A couple of points

Voters are being asked to approve the sale of the city’s Municipal Light & Power utility to the Chugach Electric Association, and, at the same time, OK a change to the city charter to cut the number of votes necessary for the sale. The secrecy surrounding the proposed deal is stirring pushback.

A couple of things stand out. During this week’s Town Hall on the issue, Lee Thibert, the chief executive of Chugach, promised efficiency, eschewed any notion of a monopoly being created and assured everybody the sale is only one step in a lengthy public process.

Then he said: “It’s not about selling the utility to get the highest value. It’s about creating one utility.”

Huh? The anticipated sale is one of the, perhaps the, largest single sales in Alaska history and we are not about getting the “highest value?”

A large swath of Anchorage is served by Chugach, an electric cooperative owned by its members. ML&P is owned by residents of Anchorage, many of whom are Chugach members. In effect, we are being asked to sell our utility to ourselves which presents a dilemma. Does the Chugach in us want a lower price? Does the ML&P in us want a higher price? Who decides? How?

That is why this entire process should be wide open to the public. It has not been and there has been darned little public scrutiny of the sale, except for a Goldman Sachs study commissioned by the Assembly that was kept secret until the Anchorage Daily News blasted it loose. There was no bid process, no requests for proposals, no adherence to procurement rules needed even to buy toilet paper. Five other entities sent letters of interest, but were brushed off.

The secrecy is egregious enough that Judy Brady, the chair of the ML&P advisory commission, resigned in protest.

Another thing that jumps out in all of this is Municipal Manager Bill Falsey’’s dismissal of objections to the sale process.

”If I cannot persuade you the process we used is good, look at the deal on the merits,” he said. “We haven’t heard a substantive objection to the merits of the deal.”

No objection? The public does not know enough of the process details to be able to weigh its merits. Who knows what has been said or promised so far? How is Chugach going to pay for the deal? What are the unions getting? And the questions go on and on.

The public has been kept in the dark for most of this and the Chugach and the city’s attitude, we have have mentioned before, seems to be: Trust us. It is hard under the circumstances. Trust comes from transparency.

Chugach has launched a $245,000 advertising campaign to persuade Anchorage voters the sale is a good thing. It may be, but it is the target of public skepticism not because of its merits, but because of the secrecy surrounding how we got to this point.

We hope the campaign is a good one. Chugach and the city will need it.

2 Responses to A couple of points

  1. Will Gay March 9, 2018 at 3:10 pm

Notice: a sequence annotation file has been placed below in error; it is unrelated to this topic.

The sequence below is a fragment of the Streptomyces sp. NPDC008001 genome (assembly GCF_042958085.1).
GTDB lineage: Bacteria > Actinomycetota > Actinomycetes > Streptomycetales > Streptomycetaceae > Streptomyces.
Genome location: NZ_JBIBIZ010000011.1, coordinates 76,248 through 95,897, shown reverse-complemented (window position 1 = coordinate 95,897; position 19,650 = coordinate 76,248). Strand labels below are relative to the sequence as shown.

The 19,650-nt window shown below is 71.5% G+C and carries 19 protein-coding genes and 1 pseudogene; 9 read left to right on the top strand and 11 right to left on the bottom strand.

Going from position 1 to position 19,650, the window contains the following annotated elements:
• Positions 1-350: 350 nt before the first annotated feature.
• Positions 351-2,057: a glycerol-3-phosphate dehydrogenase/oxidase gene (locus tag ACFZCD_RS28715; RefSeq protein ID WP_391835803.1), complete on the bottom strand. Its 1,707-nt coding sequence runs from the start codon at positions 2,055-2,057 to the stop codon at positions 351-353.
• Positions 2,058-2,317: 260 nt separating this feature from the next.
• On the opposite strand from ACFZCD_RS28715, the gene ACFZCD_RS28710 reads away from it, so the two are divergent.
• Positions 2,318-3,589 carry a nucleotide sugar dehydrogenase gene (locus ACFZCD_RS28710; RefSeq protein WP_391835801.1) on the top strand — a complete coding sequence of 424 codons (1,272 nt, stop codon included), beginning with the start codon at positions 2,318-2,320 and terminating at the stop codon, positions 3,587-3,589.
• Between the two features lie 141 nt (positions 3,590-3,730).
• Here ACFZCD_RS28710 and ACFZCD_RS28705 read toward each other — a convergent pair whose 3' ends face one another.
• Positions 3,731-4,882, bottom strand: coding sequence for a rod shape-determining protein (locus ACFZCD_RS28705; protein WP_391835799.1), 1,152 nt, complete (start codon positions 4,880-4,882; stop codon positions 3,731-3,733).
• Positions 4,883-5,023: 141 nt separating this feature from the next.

1)The proposition to sell with a 50% vote versus 60% as required by the Municipal charter is an end run around the charter. It most certainly is unethical if not illegal on the same ballot. The Charter and the testimony of the Charter Commission at the time the 60% requirement was created most certainly targeted the exact circumstances that this proposition would trigger.
    2) The provision that “due diligence” will be done AFTER the vote of the owners (taxpayers) and that this could affect the price paid will GUARANTEE that the final offer will be much less than is currently being touted. (it’s worth noting that Begich in his role with Chugach stated in the March 8 ADN interview that he has “not been involved in the financial details”. His involvement has been to “manage public perception”.) Is there any wonder about why the skepticism? Due diligence is always done prior to approval in the private sector, BEFORE a deal is done. This gives Chugach an unfair position. If they can get the votes on the Assembly to approve a lower price (with the IBEW lobbying in the background)….sorry taxpayers you just lost!
    3) Why is the IBEW so silent on this proposal.They have always taken a strong position in the past on proposed utility sales. Think about the leverage they will have now with just a single contract instead of two. No layoffs are guaranteed. What’s not to like. Just be quiet and watch it happen?
    4) Which leads into the next myth…. rates will go down. Rates will go up as a result of this deal. But with other factors it will be hidden from you. They will juggle the numbers such that gas prices, inflation and labor costs will hide the other contributors. The proponents even revealed their strategy by citing these very factors in the Town Hall (CYA). All the things you are promisedi now will be camouflaged by “managing public perception”.Sorry ratepayers you just lost!
    If this were a hard numbers bid, with private sector principles of reductions in the newly combined workforce to realize all possibles efficiencies , including a review and renegotiation of ALL subcontracts, including labor to benefit the RATEPAYERS…. but it’s not.That is why negotiations have been in secret and hundreds of thousands are being spent on “managing public perception”. Vote NO on this one.

  2. Bill Hutchison March 11, 2018 at 7:44 am

    The process shrieks “CORRUPTION!”. Vote NO!


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